Infrared spectroscopy is an important technique in organic chemistry. It is an easy way to identify the presence of certain functional groups in a molecule. Also, one can use the unique collection of absorption bands to confirm the identity of a pure compound or to detect the presence of specific impurities.
This page will step you through the principles of operation of the FTIR Spectrometer, and how it differs from classical continuous-wave (CW) instruments. To skip directly to spectral interpretation, click here.
Continuous Wave spectrometers
Before delving into FT spectrometry, let's review the principles of a classical
spectrometer. If you have used an optical or UV spectrometer, the principles are
Although very accurate instruments can be designed on these principles, there are several important limitations. First, the monochromater/slit limits the amount of signal one can get at a particular resolution. To improve resolution, you must narrow the slit and decrease sensitivity. Second, there is no easy way to run multiple scans to build up signal-to-noise ratios. Finally, the instrument must be repetitively calibrated, because the analog connection between the monochromater position and the recording device is subject to misalignment and wear.
Now let's look at an FT instrument.
We still have a source, a sample and a detector, but everything else is different. Now, we send all the source energy through an interferometer and onto the sample. In every scan, all source radiation gets to the sample! The interferometer is a fundamentally different piece of equipment than a monochromator. The light passes through a beamsplitter, which sends the light in two directions at right angles. One beam goes to a stationary mirror then back to the beamsplitter. The other goes to a moving mirror. The motion of the mirror makes the total path length variable versus that taken by the stationary-mirror beam. When the two meet up again at the beamsplitter, they recombine, but the difference in path lengths creates constructive and destructive interference: an interferogram:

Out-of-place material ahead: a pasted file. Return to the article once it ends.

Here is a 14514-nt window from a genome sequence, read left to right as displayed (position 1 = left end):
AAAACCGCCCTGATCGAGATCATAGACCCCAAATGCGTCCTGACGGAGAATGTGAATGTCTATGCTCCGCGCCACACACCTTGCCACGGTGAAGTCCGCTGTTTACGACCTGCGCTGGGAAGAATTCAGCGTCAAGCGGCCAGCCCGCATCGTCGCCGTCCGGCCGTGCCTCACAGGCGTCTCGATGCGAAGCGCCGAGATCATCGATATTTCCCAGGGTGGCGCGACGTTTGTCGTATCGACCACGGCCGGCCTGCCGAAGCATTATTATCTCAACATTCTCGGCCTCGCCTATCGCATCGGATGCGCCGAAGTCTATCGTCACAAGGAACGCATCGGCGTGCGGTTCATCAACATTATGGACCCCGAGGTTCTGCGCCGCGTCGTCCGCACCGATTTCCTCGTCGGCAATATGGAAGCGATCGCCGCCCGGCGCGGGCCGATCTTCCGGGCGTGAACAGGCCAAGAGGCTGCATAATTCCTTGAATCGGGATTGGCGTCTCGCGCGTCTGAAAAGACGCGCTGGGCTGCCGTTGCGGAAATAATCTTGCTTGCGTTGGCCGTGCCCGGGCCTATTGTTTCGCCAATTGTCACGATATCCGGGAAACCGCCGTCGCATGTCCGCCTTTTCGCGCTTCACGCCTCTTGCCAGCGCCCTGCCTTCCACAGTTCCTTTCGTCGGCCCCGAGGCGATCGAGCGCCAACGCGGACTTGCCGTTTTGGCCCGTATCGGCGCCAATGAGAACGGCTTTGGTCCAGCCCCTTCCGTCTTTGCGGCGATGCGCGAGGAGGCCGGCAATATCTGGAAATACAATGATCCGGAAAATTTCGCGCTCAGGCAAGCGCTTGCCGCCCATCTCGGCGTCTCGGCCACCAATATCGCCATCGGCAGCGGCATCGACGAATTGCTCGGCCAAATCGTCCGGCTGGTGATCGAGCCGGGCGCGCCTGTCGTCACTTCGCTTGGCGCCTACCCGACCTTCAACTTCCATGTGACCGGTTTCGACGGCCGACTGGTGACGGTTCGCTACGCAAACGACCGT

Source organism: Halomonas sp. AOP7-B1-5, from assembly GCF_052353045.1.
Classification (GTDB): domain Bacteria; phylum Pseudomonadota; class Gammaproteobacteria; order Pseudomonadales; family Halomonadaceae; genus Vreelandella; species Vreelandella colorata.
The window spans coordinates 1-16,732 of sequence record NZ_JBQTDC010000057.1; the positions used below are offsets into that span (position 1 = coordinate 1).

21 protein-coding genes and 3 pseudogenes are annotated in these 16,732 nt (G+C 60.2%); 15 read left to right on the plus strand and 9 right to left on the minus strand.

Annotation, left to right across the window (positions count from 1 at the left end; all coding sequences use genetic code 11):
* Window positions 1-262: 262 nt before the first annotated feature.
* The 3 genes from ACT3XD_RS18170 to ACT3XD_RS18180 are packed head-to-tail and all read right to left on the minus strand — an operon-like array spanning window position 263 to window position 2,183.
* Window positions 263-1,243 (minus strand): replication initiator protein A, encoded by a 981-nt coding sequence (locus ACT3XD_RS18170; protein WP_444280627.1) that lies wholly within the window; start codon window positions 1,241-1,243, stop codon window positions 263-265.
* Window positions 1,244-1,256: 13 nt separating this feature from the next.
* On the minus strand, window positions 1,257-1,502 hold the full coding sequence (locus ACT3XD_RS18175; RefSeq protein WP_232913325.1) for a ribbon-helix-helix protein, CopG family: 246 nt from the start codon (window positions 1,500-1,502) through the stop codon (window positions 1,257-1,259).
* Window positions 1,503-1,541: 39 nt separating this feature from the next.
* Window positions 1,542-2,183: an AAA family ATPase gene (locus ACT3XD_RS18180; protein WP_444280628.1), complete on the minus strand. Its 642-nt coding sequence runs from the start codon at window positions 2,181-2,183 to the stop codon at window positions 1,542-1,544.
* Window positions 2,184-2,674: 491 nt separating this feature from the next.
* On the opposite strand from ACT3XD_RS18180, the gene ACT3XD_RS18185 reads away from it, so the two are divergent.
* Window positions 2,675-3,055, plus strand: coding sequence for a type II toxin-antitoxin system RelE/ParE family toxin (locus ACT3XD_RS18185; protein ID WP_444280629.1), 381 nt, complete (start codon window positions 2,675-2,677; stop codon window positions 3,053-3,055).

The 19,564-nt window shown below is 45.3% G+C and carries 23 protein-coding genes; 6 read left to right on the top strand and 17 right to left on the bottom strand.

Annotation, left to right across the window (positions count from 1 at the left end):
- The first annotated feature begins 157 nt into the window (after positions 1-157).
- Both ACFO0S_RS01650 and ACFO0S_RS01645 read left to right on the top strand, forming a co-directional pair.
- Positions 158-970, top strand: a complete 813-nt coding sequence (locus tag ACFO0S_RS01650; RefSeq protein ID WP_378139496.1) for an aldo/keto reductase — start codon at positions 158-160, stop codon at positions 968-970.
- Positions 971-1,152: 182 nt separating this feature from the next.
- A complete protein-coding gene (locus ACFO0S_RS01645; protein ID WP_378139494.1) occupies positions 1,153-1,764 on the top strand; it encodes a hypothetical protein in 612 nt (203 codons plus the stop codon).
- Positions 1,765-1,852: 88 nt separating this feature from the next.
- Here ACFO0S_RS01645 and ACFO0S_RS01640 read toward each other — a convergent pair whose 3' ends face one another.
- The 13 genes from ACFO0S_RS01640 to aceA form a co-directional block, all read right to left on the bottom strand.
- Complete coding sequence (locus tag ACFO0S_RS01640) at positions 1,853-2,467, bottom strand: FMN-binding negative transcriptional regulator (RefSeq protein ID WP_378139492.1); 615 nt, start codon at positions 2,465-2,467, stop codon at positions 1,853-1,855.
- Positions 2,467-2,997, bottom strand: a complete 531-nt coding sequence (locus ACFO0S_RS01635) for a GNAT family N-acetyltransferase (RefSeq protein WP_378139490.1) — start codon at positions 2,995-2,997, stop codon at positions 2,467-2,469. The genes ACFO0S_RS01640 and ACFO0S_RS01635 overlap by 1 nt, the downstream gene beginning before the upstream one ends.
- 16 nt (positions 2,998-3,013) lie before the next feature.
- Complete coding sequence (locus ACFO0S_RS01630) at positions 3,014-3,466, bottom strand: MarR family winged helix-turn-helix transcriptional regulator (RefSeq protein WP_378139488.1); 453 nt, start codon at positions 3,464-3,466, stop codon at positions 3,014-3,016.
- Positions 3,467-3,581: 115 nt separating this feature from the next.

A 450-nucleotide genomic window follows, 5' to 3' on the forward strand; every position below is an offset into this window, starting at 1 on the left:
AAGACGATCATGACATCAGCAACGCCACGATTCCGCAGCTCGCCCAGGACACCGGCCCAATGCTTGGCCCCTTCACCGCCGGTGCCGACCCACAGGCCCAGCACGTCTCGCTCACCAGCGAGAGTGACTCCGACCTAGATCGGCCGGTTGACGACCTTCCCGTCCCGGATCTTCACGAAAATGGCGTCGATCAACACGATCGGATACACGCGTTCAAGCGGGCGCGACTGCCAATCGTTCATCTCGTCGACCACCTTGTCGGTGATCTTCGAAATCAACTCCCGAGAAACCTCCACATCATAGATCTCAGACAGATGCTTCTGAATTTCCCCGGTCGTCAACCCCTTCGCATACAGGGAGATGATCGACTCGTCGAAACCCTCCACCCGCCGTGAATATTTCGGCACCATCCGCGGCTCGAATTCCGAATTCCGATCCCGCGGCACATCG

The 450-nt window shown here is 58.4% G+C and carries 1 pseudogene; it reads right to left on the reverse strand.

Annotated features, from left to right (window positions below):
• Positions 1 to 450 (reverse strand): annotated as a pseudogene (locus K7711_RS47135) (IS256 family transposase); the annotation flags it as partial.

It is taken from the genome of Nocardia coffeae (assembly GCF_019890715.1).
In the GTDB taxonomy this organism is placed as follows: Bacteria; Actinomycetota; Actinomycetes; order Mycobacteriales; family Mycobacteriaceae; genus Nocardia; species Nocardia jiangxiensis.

The recombined beam passes through the sample. The sample absorbs all the different wavelengths characteristic of its spectrum, and this subtracts specific wavelengths from the interferogram. The detector now reports variation in energy versus time for all wavelengths simultaneously. A laser beam is superimposed to provide a reference for the instrument operation.
Energy versus time is an odd way to record a spectrum, until you recognize the relationship between time and frequency: they are reciprocals! A mathematical function called a Fourier transform allows us to convert an intensity-vs.-time spectrum into an intensity-vs.-frequency spectrum.
The Fourier transform:
A(r) and X(k) are the frequency domain and time domain points, respectively, for a spectrum of N points.
Now, you have to do the Fourier transform for every point in the interferogram. You may like to do exponential functions by hand, but I (and most organic chemists) are far too lazy for that. Fortunately, even a slow computer can efficiently perform this operation. The output of the detector is digitized, and a small computer program will do the transform in a matter of seconds (or less). All modern FT instruments are computer-interfaced.
There are several advantages to this design:
The one minor drawback is that the FT instrument is inherently a single-beam
instrument; it cannot use the "channel ratio" trick used in CW operation.
One result is that IR-active atmospheric components (CO2, H2O) will
appear in the spectrum. Usually, a "Background" spectrum is run, then
automatically subtracted from every spectrum. The spectrum below is such a
You can see CO2 as the strong doublet at around 2300 cm-1, and
water as the "spiky" peaks in the 3800 and 1600 cm-1. The
"bell curve" shape of the spectrum reflects the output spectrum of the
source: strong in the middle, but falling off at the ends.
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Sample preparation and use of the instruments
Comments to K. Gable